In a manner similar to that hereinbefore set forth, the treatment of other unsaturated acids such as hypogeic acid, erucic acid, crotonic acid, hexenoic acid, etc. utilizing a catalyst system comprising rhenium and a phosphorous-containing compound such as orthophosphorous acid or phosphorus trichloride and utilizing reaction conditions similar to those hereinbefore set forth of temperature, hydrogen pressure and time may result in the production of unsaturated esters and alcohols such as hypogeyl hypogeate, hypogeyl alcohol, erucyl erucate, erucyl alcohol, crotonyl crotonate, crotonyl alcohol, hexenyl hexenate, hexenyl alcohol, as well as geometric and positional isomers thereof.

Patent Citations
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US1796231 *May 16, 1930Mar 10, 1931Commercial Solvents CorpOleic acid ester
US2729660 *Jan 21, 1953Jan 3, 1956Gen Mills IncPhosphite esters as esterification catalysts
US3071604 *Jun 30, 1960Jan 1, 1963Nopco Chem CoPreparation of light colored fatty acid esters
US3836553 *Dec 10, 1970Sep 17, 1974Union Oil CoCatalytic dehydrogenation of alcohols
US4340546 *Mar 9, 1981Jul 20, 1982Uop Inc.In the presence of rhenium and cadmium catalyst
DE1271701B *Sep 5, 1964Jul 4, 1968Council Scient Ind ResVerfahren zur Herstellung von hoehermolekularen Fettsaeureestern
Referenced by
Citing PatentFiling datePublication dateApplicantTitle
US4937394 *Aug 4, 1988Jun 26, 1990Mallinckrodt, Inc.Using phosphoric acid catalytic agent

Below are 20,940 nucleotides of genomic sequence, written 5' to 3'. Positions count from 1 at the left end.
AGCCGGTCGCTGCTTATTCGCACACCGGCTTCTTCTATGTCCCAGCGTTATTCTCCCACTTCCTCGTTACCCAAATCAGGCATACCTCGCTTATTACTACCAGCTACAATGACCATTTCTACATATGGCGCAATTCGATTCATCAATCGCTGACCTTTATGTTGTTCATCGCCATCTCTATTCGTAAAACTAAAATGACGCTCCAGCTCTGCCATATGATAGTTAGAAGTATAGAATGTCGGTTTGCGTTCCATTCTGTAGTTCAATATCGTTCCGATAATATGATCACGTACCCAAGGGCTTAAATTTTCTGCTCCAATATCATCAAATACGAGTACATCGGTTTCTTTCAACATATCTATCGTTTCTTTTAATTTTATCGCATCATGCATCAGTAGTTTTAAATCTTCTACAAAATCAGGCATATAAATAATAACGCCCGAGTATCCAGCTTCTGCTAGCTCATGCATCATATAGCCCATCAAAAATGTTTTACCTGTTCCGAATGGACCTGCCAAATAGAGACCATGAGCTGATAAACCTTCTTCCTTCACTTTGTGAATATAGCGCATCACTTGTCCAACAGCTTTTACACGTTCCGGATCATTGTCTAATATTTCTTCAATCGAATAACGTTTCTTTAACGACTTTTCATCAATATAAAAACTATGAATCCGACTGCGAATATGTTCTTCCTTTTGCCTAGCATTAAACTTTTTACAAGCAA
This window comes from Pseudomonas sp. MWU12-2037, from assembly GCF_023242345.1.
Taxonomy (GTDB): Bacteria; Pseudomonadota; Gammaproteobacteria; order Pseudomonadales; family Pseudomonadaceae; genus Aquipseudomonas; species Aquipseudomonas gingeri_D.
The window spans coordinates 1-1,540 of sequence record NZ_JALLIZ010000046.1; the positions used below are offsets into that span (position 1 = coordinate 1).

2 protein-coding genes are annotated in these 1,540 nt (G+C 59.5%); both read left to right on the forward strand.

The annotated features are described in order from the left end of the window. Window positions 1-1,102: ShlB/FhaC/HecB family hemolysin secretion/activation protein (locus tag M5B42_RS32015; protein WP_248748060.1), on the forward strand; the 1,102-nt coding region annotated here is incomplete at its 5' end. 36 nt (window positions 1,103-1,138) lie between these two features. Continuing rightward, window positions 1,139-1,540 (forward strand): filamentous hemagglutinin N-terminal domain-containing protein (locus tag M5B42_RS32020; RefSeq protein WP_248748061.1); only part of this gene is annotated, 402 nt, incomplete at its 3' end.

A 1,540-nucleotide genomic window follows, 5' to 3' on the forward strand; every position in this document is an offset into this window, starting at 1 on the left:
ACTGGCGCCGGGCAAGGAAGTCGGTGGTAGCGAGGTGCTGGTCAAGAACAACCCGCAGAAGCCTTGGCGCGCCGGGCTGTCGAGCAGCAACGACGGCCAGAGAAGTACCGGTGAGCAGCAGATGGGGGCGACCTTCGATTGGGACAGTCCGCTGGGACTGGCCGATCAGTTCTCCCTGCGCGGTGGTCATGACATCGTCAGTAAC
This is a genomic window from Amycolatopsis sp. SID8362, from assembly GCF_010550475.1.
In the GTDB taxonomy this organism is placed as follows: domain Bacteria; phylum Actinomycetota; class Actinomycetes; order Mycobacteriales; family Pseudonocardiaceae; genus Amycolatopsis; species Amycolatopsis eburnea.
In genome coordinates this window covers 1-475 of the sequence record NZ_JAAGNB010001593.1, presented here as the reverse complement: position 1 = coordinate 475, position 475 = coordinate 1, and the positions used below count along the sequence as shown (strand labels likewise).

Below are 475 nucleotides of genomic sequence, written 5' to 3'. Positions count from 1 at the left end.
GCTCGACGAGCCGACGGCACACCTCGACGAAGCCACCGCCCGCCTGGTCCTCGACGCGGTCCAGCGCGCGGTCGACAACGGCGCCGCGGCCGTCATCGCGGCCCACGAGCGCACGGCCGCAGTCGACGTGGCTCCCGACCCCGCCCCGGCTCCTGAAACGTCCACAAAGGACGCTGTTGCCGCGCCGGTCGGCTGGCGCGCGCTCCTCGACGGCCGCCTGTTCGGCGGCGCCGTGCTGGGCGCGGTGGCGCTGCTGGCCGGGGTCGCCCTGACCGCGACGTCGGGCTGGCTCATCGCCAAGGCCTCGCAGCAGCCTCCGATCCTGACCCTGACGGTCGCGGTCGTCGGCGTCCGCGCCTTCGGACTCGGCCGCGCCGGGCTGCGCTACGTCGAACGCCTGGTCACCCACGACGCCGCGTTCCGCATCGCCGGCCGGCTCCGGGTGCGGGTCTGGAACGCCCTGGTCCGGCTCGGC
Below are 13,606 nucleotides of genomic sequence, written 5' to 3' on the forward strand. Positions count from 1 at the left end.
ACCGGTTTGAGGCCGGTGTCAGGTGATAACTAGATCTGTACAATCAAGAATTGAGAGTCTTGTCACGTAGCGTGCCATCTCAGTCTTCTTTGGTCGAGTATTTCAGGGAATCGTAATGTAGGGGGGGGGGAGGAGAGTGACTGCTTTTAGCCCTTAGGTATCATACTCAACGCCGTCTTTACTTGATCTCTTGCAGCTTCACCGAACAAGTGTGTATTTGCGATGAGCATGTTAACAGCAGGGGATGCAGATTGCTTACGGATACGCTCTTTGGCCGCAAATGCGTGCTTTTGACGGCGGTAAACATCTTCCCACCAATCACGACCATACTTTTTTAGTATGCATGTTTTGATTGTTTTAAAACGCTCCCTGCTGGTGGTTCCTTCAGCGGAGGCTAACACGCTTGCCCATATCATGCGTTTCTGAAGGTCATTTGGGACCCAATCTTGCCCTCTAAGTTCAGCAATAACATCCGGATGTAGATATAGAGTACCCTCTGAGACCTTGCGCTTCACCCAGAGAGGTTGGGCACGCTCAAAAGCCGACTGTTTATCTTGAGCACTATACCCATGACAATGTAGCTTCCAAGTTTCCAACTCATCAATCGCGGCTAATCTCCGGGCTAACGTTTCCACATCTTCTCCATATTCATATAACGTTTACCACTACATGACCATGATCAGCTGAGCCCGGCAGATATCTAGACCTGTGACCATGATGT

US7163908 *Apr 13, 2005Jan 16, 2007Symrise Gmbh & Co. KgMetathesis catalysts
Classifications
U.S. Classification554/142, 560/205, 554/125, 568/885, 560/225
International ClassificationC11C3/12
Cooperative ClassificationC11C3/126
European ClassificationC11C3/12M
Legal Events
DateCodeEventDescription
Dec 19, 1995FPExpired due to failure to pay maintenance fee
Effective date: 19951011
Oct 8, 1995LAPSLapse for failure to pay maintenance fees
May 16, 1995REMIMaintenance fee reminder mailed
Mar 25, 1991FPAYFee payment
Year of fee payment: 8
Apr 27, 1989ASAssignment
Owner name: UOP, A GENERAL PARTNERSHIP OF NY, ILLINOIS
Free format text: ASSIGNMENT OF ASSIGNORS INTEREST.;ASSIGNOR:UOP INC.;REEL/FRAME:005077/0005
Effective date: 19880822
Sep 21, 1988ASAssignment
Owner name: UOP, DES PLAINES, IL, A NY GENERAL PARTNERSHIP
Free format text: ASSIGNMENT OF ASSIGNORS INTEREST.;ASSIGNOR:KATALISTIKS INTERNATIONAL, INC., A CORP. OF MD;REEL/FRAME:005006/0782
Effective date: 19880916
Mar 19, 1987FPAYFee payment
Year of fee payment: 4
Dec 10, 1982ASAssignment
Owner name: UOP INC.; DES PLAINES, IL. A CORP OF DE.
Free format text: ASSIGNMENT OF ASSIGNORS INTEREST.;ASSIGNORS:QUALEATTI, GAIL M.;GERMANAS, DALIA;REEL/FRAME:004071/0669
Effective date: 19811112